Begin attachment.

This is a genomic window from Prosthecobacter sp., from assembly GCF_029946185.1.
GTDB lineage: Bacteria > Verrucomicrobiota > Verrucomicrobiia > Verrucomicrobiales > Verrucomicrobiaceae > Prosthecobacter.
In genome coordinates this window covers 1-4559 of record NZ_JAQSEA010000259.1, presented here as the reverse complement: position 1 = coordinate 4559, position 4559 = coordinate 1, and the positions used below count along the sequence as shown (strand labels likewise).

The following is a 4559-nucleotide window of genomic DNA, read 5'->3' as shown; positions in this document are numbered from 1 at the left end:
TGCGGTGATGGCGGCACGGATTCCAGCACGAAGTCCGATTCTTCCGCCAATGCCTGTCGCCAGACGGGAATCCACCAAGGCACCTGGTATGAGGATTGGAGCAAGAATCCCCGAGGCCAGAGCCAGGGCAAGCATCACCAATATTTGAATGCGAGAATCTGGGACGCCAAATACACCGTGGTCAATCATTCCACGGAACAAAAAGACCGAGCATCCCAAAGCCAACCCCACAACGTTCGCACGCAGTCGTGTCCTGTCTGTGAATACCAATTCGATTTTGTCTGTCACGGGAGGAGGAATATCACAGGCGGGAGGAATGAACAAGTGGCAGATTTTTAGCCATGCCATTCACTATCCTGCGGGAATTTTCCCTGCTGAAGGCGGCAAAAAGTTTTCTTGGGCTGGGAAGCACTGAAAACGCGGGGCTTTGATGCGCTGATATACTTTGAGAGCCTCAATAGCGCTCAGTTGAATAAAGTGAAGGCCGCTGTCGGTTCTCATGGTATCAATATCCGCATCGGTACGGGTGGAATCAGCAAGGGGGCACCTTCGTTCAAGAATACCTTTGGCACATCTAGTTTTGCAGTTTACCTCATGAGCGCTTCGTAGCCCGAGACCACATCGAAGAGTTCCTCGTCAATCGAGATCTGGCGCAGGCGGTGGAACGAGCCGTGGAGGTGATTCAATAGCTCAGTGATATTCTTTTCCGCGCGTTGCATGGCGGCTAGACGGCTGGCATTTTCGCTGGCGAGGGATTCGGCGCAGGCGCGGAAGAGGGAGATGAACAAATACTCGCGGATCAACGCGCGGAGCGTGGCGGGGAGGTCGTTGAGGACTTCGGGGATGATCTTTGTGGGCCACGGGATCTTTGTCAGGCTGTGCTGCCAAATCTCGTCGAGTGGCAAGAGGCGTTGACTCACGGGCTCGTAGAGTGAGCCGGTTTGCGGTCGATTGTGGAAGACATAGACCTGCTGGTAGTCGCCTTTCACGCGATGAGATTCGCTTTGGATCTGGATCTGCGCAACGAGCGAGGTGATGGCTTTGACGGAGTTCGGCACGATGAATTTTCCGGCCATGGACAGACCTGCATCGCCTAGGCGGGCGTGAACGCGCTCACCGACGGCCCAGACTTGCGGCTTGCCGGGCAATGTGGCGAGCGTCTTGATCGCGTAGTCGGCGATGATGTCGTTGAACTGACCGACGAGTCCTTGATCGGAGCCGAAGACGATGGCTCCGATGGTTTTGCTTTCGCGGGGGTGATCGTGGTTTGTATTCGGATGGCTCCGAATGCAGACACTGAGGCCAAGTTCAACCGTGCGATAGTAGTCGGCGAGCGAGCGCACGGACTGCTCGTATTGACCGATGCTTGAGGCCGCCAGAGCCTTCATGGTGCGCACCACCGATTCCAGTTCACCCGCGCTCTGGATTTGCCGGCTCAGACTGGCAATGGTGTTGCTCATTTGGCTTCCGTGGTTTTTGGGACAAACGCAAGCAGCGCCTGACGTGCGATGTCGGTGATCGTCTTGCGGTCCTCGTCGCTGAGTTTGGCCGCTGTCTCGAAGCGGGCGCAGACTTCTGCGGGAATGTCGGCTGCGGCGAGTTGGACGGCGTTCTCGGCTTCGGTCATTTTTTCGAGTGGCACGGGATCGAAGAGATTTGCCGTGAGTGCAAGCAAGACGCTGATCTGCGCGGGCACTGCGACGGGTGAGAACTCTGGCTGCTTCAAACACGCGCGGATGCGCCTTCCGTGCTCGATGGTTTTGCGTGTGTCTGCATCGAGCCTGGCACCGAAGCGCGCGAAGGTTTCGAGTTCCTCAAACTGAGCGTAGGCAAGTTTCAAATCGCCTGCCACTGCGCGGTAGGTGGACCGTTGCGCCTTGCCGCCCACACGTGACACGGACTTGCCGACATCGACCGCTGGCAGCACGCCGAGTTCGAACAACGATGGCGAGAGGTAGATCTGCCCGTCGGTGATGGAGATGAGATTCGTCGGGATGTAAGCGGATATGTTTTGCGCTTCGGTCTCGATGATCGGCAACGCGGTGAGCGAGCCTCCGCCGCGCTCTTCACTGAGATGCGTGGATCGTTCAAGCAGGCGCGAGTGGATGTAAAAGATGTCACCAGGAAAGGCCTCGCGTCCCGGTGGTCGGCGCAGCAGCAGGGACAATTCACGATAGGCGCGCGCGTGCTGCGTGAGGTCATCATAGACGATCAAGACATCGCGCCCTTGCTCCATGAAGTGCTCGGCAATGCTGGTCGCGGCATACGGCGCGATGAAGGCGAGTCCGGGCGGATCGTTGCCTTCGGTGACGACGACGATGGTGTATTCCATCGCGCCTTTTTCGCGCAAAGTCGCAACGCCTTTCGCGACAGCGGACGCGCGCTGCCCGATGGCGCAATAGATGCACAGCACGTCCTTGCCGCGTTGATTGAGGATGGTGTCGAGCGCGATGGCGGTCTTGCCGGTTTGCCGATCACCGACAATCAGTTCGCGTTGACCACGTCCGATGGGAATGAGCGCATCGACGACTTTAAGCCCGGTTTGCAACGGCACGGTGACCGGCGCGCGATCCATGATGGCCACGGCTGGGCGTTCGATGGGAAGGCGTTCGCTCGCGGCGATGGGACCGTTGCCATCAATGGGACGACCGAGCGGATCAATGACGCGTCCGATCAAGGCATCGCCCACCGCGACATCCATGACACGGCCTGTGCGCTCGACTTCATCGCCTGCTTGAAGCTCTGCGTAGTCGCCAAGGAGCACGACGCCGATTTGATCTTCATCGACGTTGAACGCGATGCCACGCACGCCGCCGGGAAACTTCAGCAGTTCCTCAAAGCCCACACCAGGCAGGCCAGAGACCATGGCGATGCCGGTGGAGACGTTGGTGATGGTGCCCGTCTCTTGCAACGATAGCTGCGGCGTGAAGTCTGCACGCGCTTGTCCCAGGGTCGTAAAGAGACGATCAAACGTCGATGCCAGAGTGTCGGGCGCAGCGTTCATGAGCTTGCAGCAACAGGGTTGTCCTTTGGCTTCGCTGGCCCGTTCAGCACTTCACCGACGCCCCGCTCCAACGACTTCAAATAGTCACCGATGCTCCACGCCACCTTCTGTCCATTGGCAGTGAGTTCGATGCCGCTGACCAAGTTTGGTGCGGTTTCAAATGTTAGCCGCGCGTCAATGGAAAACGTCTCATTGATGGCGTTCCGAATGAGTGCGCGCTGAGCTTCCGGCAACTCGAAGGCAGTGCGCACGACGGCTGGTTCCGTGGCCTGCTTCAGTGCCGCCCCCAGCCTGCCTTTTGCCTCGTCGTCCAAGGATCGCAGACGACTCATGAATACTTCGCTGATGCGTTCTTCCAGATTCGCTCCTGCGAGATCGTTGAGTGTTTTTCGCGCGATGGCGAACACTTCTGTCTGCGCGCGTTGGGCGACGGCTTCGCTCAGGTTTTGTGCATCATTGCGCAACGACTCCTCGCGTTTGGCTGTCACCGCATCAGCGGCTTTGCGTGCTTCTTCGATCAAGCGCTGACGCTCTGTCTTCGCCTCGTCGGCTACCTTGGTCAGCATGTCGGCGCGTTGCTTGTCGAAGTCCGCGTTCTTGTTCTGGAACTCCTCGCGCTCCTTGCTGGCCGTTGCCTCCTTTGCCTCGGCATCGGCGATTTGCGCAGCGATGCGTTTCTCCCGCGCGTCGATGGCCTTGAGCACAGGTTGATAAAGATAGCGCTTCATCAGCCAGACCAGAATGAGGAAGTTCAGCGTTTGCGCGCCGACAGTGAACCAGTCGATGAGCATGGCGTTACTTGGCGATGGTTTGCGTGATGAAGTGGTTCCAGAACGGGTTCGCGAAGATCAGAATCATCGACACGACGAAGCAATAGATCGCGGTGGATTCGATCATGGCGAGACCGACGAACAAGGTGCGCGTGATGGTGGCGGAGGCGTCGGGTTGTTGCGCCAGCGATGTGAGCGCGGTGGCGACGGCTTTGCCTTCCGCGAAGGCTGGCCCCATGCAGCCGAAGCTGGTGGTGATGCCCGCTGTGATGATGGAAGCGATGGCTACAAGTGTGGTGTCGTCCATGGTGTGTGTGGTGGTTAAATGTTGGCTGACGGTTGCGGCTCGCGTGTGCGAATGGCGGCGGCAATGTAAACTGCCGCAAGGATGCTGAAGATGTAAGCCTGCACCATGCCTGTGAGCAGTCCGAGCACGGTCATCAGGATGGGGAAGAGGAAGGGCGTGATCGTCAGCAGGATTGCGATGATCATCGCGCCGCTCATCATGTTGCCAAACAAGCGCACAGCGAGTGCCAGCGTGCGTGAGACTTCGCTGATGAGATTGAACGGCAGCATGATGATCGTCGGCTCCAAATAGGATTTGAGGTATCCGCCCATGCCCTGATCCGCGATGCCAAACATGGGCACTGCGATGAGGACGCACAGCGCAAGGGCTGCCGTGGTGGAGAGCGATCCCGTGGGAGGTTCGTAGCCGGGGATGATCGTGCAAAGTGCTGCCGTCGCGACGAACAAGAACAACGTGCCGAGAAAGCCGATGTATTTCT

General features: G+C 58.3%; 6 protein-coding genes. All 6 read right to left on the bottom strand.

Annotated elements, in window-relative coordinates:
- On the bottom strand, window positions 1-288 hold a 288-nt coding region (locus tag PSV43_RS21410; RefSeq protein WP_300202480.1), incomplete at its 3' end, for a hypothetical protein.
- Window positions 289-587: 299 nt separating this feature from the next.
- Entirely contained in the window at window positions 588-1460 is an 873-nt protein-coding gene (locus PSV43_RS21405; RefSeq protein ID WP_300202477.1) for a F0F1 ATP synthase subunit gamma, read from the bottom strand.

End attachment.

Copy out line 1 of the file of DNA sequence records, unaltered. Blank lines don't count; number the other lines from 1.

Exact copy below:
This is a genomic window from Prosthecobacter sp., from assembly GCF_029946185.1.